Incredibly, after many years of hard work, in January 2011, EPA concluded that it agreed with “all” of our objections and published their proposal to phase-out sulfuryl fluoride in the Federal Register. According to protocol, EPA simultaneously solicited public comments on the phase-out.  Since then Dow AgroSciences, the proprietary maker of sulfuryl fluoride, has done everything a powerful corporation can do to dissuade EPA from enacting the phase-out. EPA has yet to issue its final decision.

2013 Lobbying

This past year, Dow worked harder than ever to reverse the phase-out using their Congressional lapdogs and lobbyists in Washington, D.C. to introduce not one, but four different pieces of legislation to accomplish their goal. Fortunately, FAN was prepared to work just as hard to protect the phase-out and our nation’s children.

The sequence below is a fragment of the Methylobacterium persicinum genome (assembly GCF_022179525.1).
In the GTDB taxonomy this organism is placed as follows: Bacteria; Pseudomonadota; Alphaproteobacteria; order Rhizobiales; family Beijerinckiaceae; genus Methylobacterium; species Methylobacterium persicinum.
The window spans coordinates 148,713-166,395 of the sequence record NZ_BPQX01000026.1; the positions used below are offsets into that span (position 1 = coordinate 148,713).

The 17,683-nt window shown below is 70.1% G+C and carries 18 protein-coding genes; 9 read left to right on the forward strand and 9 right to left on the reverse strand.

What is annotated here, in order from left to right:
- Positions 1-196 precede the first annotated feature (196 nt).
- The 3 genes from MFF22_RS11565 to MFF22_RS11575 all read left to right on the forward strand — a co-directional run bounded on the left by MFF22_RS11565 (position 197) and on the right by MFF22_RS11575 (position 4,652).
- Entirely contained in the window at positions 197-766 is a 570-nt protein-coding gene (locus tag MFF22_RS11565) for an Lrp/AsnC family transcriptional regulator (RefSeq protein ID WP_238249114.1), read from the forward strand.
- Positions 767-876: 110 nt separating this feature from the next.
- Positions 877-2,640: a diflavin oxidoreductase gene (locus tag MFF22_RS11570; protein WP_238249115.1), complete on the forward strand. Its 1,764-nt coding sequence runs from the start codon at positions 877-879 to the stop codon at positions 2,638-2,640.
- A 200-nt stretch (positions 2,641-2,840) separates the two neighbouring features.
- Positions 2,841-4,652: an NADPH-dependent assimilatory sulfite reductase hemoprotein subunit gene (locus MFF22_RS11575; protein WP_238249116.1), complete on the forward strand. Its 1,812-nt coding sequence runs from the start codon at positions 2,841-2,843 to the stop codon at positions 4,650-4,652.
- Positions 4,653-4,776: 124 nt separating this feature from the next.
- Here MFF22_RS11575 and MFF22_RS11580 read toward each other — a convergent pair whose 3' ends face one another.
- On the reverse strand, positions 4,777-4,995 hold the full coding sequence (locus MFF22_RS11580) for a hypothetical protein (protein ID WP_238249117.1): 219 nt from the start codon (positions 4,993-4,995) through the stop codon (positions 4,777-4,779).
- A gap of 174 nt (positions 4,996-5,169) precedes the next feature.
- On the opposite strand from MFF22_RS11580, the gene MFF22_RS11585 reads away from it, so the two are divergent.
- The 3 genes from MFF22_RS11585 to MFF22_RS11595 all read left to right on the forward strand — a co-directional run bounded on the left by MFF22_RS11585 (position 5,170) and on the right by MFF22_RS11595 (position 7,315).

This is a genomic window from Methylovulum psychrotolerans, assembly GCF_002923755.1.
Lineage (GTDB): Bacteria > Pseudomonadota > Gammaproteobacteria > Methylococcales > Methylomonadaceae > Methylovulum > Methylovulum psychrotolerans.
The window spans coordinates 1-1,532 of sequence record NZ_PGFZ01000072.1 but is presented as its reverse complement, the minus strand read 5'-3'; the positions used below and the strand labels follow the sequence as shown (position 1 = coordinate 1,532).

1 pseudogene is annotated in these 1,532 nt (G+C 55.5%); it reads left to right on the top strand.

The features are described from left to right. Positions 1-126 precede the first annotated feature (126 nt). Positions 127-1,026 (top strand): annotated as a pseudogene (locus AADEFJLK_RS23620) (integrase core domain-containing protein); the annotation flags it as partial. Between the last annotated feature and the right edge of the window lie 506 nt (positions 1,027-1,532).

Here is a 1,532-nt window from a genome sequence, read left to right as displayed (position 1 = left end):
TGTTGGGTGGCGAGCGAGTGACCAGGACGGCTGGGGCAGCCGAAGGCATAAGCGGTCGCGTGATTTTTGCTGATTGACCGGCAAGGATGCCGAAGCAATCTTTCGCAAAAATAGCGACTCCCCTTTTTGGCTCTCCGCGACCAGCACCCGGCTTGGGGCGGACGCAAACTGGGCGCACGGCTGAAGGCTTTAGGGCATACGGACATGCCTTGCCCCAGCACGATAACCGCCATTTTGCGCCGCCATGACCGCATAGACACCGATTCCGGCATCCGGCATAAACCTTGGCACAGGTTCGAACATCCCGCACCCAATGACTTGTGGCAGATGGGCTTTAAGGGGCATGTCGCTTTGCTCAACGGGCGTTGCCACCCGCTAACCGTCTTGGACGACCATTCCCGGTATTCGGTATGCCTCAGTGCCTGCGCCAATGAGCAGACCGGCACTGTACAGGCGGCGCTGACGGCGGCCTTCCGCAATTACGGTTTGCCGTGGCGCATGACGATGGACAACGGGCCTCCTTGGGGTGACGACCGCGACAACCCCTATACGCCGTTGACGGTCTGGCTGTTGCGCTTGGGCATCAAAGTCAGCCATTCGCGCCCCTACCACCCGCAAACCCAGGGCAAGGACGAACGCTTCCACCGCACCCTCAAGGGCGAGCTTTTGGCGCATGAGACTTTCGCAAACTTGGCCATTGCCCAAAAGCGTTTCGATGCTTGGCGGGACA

The first attempt in 2013 was a House bill titled the Pest Free Food Supply Act (H.R.1496), and was sponsored by Representative Tom Graves (R-Georgia) along with 14 co-sponsors from various farming states. The bill would have required the EPA to withdraw their proposed phase-out of Sulfuryl Fluoride. It was introduced in the House Energy and Commerce Committee in April, but FAN acted quickly to generate hundreds of emails, letters, and phone calls to committee members prior to a public hearing on the bill. Our intense opposition and that of our colleagues, Jay Feldman of Beyond Pesticides and also EWG, kept the bill from even making it out of the committee.